by zegota on Mon Dec 10, 2012 at 02:35:32 PM PST

              [ Parent ]

              •  I'm not so sure Republicans really care about (0+ / 0-)

                middle class tax rates. They're way past pretending they're main objective is serving the very rich. I think they'll see how long they can push it before Obama blinks and agrees to at least some tax cuts for the rich. It won't be back to the Bush rates but I don't think they'll ever support a stand alone tax cut for the middle class.

                Let's not let 2014 be anything like 2010. Republicans only win when we stay home!

                by Tim D M on Mon Dec 10, 2012 at 04:06:26 PM PST

                [ Parent ]

                •  you could be right, but the r's will pay for it at (0+ / 0-)

                  election time.  2014.  2016.  2018, etc.

                  •  According to them, the reason they lost (0+ / 0-)

                    in 2012 was because they weren't conservative enough so in their minds, they still think total obstruction and ideological purity will be rewarded. Plus, any deal that Obama will accept will be a violation of Norquist's pledge according to Grover.

                    Let's not let 2014 be anything like 2010. Republicans only win when we stay home!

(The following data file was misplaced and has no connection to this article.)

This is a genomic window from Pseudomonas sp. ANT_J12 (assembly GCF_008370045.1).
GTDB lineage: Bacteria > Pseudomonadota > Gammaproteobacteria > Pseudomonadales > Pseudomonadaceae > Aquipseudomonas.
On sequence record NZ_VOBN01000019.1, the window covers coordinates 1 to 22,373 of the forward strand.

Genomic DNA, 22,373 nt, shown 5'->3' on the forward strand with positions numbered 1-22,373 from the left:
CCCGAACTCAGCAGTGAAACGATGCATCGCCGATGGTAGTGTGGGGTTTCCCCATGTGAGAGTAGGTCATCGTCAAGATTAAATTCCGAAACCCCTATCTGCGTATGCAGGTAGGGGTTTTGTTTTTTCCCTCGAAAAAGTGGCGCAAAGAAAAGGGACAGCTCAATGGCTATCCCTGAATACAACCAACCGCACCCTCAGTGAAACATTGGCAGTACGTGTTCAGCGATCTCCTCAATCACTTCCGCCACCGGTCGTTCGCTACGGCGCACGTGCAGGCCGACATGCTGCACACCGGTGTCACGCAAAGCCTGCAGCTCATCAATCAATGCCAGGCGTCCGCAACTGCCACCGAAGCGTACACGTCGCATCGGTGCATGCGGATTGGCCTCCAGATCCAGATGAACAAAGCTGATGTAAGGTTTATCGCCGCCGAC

by Tim D M on Tue Dec 11, 2012 at 07:58:20 AM PST

                    [ Parent ]

        •  There's something to this I think (1+ / 0-)
          Recommended by:
          HeyMikey

          The austerity bomb does push off the debt ceiling question, but if it DOES trigger a recession, then the debt ceiling becomes more of a problem, exactly in the way that we know  (but the supposed fiscal hawks will not admit) that austerity is bad ...

        •  Read that as (2+ / 0-)
          Recommended by:
          HeyMikey, bluezen

          "It's made their GOP shrink,..."

          and was wondering why that would be bad :-)

    •  Neither expiring the Bush Tax cuts or (2+ / 0-)
      Recommended by:
      Ottoe, dharmafarmer

      sequestration will reduce the deficit in the budget to zero.  It would have to be zero in order not to have an increase in the debt ceiling.

      Expiring the Bush tax cuts won't generate new real revenue for a while and the sequester cuts were only about $80billion in year 1 of the sequester.

      We are running a trillion a year deficit.  None of this can make it possible to balance the budget in 2013.

      Mitt Romney rides off into the sunset in his Audi.

      by captainlaser on Mon Dec 10, 2012 at 02:00:56 PM PST

      [ Parent ]

Subscribe or Donate to support Daily Kos.

Click here for the mobile view of the site